ReachMaster to Show Track-, Trailer- and Truck-Mounted Aerials at ARA

ReachMaster Inc., Houston, Texas, plans to introduce at least three products at The Rental Show, which will be held March 2-5, 2009, in Atlanta, Ga. Among these introductions include the ReachMaster LightLift LL76, a 98-foot trailer-mounted aerial, and a 100-foot truck-mounted lift.

The LightLift LL76 is a new addition to the LightLift line manufactured by Hinowa Spa and distributed exclusively by ReachMaster in the United States and Canada. This new track-based machine features 38 feet of outreach and a 70-foot platform height. Weighing only 6,600 pounds, the LL76 is easily transported and ideal for indoor and outdoor applications. A standard automatic outrigger setting allows for machine setup on slopes with gradients up to 13°. Air and water lines and 110-volt power to the platform are also standard.

A new technical troubleshooting feature utilizes a web-based information technology system and includes self-diagnosis, error messages, and suggestions on best operation for real-time support. Based on CANbus technology, the system provides maximum proportional control over all movements with millimeter precision, while at the same time simplifying and strategically reducing traditional wiring.

Additionally, an interactive display panel on the control box tells the operator what to do next, based on operator input, and also informs the operator why it is blocking any unsafe use of the unit. “The system is also a major step towards improving general lift safety and proper use of the equipment,” said Ebbe Christensen, president of ReachMaster.

The company also will introduce a 98-foot all-aluminum trailer-mounted aerial lift, which is produced by Denka Lift in Denmark. ReachMaster gained access to the Denka product line following the merger of Denka Lift and Falck Schmidt AS and the creation of Worldlift Industries in 2005.

“We have followed the growing interest for trailer-mounted lifts closely the past few years, and as the low and middle work height segments are being saturated, no manufacturers has focused on the tall trailer-mounted units,” Christensen said. “For years, we have had the 30-meter/98-foot all-aluminum trailer lift in production in Denmark, and we think the market is ripe for introducing it on the U.S. and Canadian market.”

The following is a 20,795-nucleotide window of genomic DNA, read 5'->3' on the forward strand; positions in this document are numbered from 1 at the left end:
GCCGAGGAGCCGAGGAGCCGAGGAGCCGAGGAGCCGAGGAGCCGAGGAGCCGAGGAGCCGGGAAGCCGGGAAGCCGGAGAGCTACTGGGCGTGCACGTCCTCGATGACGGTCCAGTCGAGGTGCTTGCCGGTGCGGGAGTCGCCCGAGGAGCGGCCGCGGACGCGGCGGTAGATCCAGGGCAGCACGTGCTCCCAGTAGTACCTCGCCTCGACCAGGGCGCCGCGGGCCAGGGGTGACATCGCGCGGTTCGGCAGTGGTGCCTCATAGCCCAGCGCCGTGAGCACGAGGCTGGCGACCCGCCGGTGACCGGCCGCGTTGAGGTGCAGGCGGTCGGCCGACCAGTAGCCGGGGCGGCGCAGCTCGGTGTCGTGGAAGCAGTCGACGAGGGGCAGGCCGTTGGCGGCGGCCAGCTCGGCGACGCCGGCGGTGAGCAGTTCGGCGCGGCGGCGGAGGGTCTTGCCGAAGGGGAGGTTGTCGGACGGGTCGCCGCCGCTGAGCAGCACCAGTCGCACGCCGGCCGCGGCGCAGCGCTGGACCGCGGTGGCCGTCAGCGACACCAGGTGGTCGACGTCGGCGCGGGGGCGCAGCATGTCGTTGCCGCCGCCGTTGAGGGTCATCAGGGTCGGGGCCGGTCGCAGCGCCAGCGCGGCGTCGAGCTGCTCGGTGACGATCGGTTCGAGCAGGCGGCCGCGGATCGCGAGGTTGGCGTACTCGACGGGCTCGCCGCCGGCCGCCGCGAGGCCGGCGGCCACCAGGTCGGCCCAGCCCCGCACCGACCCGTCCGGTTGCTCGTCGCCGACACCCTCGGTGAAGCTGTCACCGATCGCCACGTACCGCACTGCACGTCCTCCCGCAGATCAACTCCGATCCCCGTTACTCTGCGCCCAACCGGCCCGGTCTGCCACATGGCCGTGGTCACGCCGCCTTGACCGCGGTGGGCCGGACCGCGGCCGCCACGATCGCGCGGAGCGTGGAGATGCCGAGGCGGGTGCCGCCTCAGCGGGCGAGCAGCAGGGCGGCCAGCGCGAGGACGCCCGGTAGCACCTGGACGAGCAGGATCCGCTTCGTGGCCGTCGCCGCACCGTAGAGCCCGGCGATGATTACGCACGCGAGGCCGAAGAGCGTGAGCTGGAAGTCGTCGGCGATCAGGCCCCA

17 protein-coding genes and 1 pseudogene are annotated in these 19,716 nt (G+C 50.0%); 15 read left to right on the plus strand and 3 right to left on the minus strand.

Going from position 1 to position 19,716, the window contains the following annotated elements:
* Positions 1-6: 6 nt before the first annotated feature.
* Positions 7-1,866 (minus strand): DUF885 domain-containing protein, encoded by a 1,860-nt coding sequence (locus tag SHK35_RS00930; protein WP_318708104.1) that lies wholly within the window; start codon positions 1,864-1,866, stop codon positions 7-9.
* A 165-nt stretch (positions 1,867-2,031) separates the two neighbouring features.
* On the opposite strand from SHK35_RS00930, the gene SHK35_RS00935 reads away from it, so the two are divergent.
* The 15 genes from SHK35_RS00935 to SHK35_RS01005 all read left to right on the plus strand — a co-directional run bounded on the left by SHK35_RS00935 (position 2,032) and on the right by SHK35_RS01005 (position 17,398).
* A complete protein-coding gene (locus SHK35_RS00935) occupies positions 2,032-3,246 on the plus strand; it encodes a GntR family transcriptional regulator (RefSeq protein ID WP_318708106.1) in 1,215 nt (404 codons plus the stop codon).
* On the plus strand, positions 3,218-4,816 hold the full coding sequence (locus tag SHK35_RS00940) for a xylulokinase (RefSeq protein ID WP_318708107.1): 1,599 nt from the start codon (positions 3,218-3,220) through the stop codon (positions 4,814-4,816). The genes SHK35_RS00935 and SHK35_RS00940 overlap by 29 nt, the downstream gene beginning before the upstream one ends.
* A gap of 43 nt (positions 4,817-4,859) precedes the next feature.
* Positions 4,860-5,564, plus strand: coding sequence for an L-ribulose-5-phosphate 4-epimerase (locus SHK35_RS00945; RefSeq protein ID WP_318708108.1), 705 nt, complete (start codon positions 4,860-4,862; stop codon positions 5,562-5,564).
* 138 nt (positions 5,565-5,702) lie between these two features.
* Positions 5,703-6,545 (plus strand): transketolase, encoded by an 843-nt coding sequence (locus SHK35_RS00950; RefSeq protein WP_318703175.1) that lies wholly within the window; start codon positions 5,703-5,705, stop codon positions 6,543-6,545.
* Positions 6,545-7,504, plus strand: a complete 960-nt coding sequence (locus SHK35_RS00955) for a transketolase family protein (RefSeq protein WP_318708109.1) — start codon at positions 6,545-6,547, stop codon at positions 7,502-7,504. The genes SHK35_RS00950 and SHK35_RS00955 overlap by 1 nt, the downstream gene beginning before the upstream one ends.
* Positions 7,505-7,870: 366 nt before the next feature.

The 98-foot trailer-mounted lift has a low weight of only 7,000 pounds and the tallest lift height in its category, according to ReachMaster. It comes equipped with true self-propelled drive from the basket, dual engine options, and a high capacity 48-volt battery system. “It will be an alternative to both the traditional boom lifts, which weight restrict them from several applications, as well as some of the compact self-propelled track lifts with a considerably lower price point than, for example, our own ReachMaster Falcon FS95,” Christensen said. Furthermore, he said customers can pick up and deliver the unit themselves with a standard F-150-class truck, which helps reduce delivery cost and fleet infrastructure for rental stores.

Finally, ReachMaster will show the truck-mounted ReachMater TM100, a variation of the DL30 boom system. Developed with M&M Lifts, Los Angeles, Calif., which is responsible for building the units, the 100-foot lift mounted on a truck does not require a CDL in most states. The all-aluminum boom system is lightweight, and the trucks are built on a customer order basis with a number of chassis models available.

The TM100 was first shown at ConExpo 2008 but will make its debut in the rental segment at the 2009 ARA. “We have experienced a higher than expected interest for this unit, especially considering the relative limited marketing efforts so far,” Christensen said. “But the unit appeals to a lot applications, and the fact that it can be driven without CDL in most states makes it possible for rental stores to reduce their delivery equipment, and like a trailer lift, allow the customer to pick up and bring back the equipment.”

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